Using an instant-read meat thermometer is easy. For thin pieces of meat such as pork cutlets, insert the thermometer from the side, taking care to make sure it gets to the center of the meat. Don’t touch the bottom or sides of the pan as this can give a false read.
Can an instant-read thermometer be used for temping other foods besides just meat?
Besides just for meat, using an instant-read thermometer is super handy for checking the internal temperature of my casseroles. Since it can be rather difficult sometimes to tell when the center is good and hot, using an instant-read thermometer is ideal. If the temperature reading is 160 degrees F. at the center, I know the casserole is hot, ready, and safe to eat.
Is it okay if the pork is slightly pink in the middle?
It is fine for cooked pork to have a tinge of pink now. Formerly, it was recommended that pork should be cooked until it had an internal temperature of 160 degrees F. Pork cooked to this internal temperature will be gray in color, overcooked, and usually tough.
Cooking the pork cutlets to the internal temperature of 140-145 degrees F. produces beautiful, slightly pink pork – delicious!
Is it true that I can pound out chicken breasts to make chicken cutlets?
How to turn a chicken breast into a chicken cutlet: Place the chicken breast flat onto a cutting board. Starting at one side, slice the chicken breast in half horizontally, slicing it so that it opens up like a book; you will wind up with two flat pieces. Place each piece of chicken into a gallon freezer bag, use a mallet to flatten each one into approx. 1/2-inch thickness – you’ve just made chicken cutlets.
Does this recipe make good leftovers?
This skillet meal makes fantastic leftovers. As it rests, the flavors of the rice medley intensify, infusing themselves into the cutlets. Because the cutlets are thin, the flavors can really penetrate the meat much more easily.
More Delicious and Fast Recipes to Enjoy –
- Honey-Thyme Sausage and Veggie Sheet Pan Meal
- How to Cook Crispy Bacon in Your Oven….With No Splattering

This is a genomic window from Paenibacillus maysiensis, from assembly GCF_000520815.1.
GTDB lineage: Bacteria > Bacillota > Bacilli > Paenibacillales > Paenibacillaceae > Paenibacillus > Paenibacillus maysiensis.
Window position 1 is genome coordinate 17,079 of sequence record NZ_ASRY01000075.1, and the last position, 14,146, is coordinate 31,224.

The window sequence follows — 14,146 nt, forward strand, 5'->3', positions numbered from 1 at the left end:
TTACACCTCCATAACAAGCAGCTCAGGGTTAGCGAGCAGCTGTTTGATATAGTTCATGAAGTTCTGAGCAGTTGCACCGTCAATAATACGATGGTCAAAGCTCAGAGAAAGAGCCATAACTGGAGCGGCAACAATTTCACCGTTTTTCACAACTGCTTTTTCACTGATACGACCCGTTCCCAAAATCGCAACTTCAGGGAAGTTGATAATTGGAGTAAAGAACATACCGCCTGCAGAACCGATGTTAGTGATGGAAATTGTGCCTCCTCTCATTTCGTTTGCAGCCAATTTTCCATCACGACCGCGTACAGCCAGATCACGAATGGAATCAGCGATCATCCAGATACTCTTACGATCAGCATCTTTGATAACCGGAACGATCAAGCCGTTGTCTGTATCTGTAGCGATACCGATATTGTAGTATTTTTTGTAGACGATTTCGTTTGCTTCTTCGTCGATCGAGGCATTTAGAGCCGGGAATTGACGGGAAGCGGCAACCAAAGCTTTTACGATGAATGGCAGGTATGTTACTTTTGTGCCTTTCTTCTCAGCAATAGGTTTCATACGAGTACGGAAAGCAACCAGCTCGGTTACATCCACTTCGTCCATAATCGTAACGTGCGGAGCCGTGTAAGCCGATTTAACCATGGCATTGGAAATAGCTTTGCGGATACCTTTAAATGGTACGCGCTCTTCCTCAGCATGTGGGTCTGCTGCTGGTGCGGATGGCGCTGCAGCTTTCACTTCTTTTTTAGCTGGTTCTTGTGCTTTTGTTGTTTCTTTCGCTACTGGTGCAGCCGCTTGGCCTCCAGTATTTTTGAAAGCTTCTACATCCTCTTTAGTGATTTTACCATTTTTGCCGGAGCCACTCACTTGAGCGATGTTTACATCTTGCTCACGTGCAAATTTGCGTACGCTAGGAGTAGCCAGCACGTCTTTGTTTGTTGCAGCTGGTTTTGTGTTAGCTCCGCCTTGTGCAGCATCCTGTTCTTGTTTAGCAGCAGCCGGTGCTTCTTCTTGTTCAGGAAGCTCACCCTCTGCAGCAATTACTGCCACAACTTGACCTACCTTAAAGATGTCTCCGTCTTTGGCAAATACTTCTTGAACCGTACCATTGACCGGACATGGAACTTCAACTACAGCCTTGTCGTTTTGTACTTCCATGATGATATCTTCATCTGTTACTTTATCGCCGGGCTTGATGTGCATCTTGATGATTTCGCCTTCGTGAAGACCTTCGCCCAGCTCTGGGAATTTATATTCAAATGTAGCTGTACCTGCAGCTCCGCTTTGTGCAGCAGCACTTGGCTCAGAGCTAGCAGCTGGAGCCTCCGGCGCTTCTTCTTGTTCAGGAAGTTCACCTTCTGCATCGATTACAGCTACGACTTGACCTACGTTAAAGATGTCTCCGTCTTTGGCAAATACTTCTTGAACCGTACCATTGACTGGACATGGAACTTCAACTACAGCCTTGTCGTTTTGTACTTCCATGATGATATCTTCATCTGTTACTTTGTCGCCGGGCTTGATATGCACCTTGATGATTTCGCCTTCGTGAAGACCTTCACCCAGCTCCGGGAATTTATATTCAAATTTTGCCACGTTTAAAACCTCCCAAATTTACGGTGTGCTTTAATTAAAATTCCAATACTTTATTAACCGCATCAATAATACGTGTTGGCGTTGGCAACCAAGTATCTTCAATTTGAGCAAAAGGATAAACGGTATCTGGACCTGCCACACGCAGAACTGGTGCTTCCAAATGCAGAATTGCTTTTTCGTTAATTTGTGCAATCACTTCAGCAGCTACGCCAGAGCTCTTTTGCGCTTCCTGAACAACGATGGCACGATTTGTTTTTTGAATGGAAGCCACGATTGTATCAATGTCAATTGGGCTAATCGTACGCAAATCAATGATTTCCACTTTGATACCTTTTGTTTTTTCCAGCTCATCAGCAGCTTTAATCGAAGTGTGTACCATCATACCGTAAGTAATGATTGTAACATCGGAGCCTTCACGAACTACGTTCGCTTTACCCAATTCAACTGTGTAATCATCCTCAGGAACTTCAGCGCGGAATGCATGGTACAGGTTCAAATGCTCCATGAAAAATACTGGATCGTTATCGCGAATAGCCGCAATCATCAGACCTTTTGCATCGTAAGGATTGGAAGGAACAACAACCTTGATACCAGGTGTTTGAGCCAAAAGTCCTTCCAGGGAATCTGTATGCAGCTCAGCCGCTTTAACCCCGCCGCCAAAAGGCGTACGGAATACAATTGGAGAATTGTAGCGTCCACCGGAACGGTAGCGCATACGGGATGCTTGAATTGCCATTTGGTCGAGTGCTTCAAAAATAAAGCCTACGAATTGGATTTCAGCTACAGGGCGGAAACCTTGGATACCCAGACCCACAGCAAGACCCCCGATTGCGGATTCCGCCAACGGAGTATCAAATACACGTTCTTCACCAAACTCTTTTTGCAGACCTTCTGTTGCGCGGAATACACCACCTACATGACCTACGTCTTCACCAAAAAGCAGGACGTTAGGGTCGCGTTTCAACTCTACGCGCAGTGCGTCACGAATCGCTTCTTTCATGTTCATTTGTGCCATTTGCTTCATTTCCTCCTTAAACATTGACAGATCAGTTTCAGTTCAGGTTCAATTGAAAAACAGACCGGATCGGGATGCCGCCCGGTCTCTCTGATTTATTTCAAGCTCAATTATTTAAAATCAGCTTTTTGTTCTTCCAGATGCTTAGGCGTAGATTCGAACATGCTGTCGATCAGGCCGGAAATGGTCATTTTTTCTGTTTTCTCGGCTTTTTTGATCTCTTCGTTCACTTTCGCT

- Instant Pot Holiday Ham
- Baja Fish Tacos with Honey-Lime Sweet Potato Hash
- Air Fryer Sausage Brats with Peppers and Onions
- Saucy Asian Chicken and Broccoli Sheet Pan Meal
- Easy Smoked Queso Dip
- Four Different Ways to Make Juicy and Tender Pulled Pork
Printable Southwest Pork Cutlets with Calico Rice Recipe
Southwest Pork Cutlets with Calico Rice
- 1/3 cup all-purpose flour
- 1 tsp. each: granulated garlic, cumin, chili powder
- 1-2 Tbs. canola oil
- 6 thin pork cutlets
- 1-2 cups chicken broth
- 2 tsp. red wine vinegar
- 1 cup salsa
- 2 cups fresh or frozen corn kernels
- 14 oz. can black beans drained and rinsed
- 1 cup instant rice
- your favorite toppings - sour cream, cilantro, salsa
- In a large mixing bowl, combine the flour and granulated garlic; dredge each pork cutlet on both sides in the prepared flour mixture, shaking off the excess flour over the bowl, placing the cutlets onto a plate in a single layer. Discard the flour mixture.
- Meanwhile, in a large heavy-bottomed skillet that is oven-proof (I prefer a 12" cast iron skillet), heat 2 Tbs. of vegetable oil over medium high heat; add the garlic, cumin and chili powder to the oil, stirring to combine.
- When the oil is nicely hot, add the prepared pork cutlets to the skillet and sauté for 1-2 minutes per side, until nicely golden browned, working in batches as to not over crowd the skillet. Remove the browned cutlets from the skillet as you work; reserve.
- In the same skillet, whisk together the broth, vinegar, salsa, corn, black beans and rice; season with salt and pepper, to taste. Place the prepared pork cutlets directly on top of rice mixture overlapping them a bit on top of each other. Cover the skillet with a lid or foil, cooking over low heat for 20-25 minutes or until the rice is tender and pork cutlets are cooked to 140 degrees F. internal temperature.
- Remove the skillet from the heat and let it rest for 8-10 minutes, covered, before serving. Check the rice to see if it needs additional broth stirred in; garnish with extra salsa, sour cream, and cilantro, as desired.